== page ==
Who the Heck is Alison Goldfrapp?
With undulating drum ticks and thrusting rhythms zipping along side analog synth ornamentation, Goldfrappâ€šÃ„Ã´s latest, Black Cherry is in serious danger of going completely unnoticed. The genre of avante-pop, as it stands, is sorely obscured by current trends in pop-emo and pop-punk. Is there room on the radio for electronic lullabies like â€šÃ„ÃºForeverâ€šÃ„Ã¹ or damn-near disco tracks like â€šÃ„ÃºTrainâ€šÃ„Ã¹?With more rhythm and bump than her previous album, Felt Mountain, Alison Goldfrapp abandons eerie ethereal sounds for a more dynamic little smattering of tracks that you could play at a party between Missy Eliot and old school Cure. In its weirdness lies Black Cherryâ€šÃ„Ã´s total versatility. Itâ€šÃ„Ã´s almost a shame she hasnâ€šÃ„Ã´t sold out.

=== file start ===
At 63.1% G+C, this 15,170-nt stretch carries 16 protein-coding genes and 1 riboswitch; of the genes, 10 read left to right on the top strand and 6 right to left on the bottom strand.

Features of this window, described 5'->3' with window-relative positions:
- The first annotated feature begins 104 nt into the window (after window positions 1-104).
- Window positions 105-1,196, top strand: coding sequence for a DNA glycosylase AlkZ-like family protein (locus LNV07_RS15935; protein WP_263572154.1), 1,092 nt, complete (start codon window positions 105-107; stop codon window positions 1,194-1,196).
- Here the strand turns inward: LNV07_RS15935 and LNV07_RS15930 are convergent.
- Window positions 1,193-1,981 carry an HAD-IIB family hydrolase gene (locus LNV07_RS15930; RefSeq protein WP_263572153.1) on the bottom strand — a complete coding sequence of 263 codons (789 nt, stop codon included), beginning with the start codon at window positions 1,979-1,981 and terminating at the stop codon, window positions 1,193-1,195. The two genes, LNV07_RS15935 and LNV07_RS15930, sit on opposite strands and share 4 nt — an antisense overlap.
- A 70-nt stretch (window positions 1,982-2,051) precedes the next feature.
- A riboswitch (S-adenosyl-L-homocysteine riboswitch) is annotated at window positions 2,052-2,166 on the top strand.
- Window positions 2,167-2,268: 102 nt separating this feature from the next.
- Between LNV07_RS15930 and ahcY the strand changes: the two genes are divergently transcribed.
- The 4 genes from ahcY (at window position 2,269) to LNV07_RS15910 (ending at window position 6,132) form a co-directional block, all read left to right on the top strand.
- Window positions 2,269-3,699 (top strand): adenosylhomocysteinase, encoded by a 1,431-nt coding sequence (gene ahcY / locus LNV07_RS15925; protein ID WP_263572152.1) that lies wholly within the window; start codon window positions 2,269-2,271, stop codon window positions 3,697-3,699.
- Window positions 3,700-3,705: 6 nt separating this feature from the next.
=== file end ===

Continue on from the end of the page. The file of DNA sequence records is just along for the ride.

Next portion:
Having past associations with Massive Attack and Tricky, art-school Brit Goldfrapp has a niche into which she can squeeze her music, but word of mouth is about as far as she will be carried. Whatever she lacks in salability or typicality, Goldfrapp more than makes up for in talent. It just goes to show you that if you want good music, you might have to put effort into looking for it sometimes.